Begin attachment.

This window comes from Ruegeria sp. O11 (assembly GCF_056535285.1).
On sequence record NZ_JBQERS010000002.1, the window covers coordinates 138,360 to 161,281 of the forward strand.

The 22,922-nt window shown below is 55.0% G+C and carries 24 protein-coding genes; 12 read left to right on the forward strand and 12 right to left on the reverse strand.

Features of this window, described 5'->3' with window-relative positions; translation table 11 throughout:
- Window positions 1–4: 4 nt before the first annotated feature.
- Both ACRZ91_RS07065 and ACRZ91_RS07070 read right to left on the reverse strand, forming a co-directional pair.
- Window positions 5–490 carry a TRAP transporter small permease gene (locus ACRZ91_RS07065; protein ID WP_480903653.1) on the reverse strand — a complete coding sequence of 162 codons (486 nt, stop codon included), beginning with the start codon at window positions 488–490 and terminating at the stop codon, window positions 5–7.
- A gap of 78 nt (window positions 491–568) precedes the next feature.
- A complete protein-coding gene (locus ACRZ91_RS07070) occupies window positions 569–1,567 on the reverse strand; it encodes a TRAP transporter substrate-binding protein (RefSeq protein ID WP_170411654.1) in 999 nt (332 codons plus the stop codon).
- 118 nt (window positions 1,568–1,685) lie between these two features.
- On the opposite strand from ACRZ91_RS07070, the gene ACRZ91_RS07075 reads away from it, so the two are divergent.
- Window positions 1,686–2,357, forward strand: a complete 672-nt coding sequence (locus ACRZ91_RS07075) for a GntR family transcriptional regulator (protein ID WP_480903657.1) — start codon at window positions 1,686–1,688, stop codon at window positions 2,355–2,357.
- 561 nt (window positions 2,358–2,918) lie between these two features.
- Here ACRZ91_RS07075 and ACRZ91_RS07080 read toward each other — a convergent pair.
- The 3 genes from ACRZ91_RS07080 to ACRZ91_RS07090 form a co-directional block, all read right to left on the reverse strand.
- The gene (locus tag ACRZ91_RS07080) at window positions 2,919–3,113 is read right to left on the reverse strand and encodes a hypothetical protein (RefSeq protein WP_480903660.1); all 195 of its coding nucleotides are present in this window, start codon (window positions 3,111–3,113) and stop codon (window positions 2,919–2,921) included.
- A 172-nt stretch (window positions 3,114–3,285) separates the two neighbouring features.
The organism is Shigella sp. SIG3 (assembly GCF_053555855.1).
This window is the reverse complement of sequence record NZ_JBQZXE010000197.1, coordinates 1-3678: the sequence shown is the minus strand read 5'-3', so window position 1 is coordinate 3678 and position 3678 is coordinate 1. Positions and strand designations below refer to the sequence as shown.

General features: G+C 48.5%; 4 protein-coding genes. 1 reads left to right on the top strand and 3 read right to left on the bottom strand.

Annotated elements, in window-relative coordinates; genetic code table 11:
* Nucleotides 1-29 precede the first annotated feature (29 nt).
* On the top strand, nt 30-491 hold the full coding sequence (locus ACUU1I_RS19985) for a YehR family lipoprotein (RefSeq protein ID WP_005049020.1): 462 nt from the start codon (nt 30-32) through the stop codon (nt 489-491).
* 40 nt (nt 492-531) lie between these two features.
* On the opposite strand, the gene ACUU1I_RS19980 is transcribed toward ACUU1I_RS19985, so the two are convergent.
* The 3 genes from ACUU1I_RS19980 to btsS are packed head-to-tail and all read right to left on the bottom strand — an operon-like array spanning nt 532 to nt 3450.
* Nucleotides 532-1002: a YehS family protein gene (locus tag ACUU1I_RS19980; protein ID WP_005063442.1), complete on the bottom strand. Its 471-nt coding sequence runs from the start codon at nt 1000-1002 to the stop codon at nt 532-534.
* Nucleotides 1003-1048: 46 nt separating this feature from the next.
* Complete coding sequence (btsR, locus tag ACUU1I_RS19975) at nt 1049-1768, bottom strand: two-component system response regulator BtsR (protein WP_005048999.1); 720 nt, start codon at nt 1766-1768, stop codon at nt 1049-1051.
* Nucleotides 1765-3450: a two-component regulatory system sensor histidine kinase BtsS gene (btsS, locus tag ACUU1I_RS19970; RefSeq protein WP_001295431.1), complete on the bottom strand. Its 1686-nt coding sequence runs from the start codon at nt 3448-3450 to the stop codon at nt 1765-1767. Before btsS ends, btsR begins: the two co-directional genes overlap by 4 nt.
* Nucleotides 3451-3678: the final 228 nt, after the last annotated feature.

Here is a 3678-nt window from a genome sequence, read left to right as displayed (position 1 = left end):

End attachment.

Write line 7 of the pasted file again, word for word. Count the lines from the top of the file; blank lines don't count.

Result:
- Window positions 5–490 carry a TRAP transporter small permease gene (locus ACRZ91_RS07065; protein ID WP_480903653.1) on the reverse strand — a complete coding sequence of 162 codons (486 nt, stop codon included), beginning with the start codon at window positions 488–490 and terminating at the stop codon, window positions 5–7.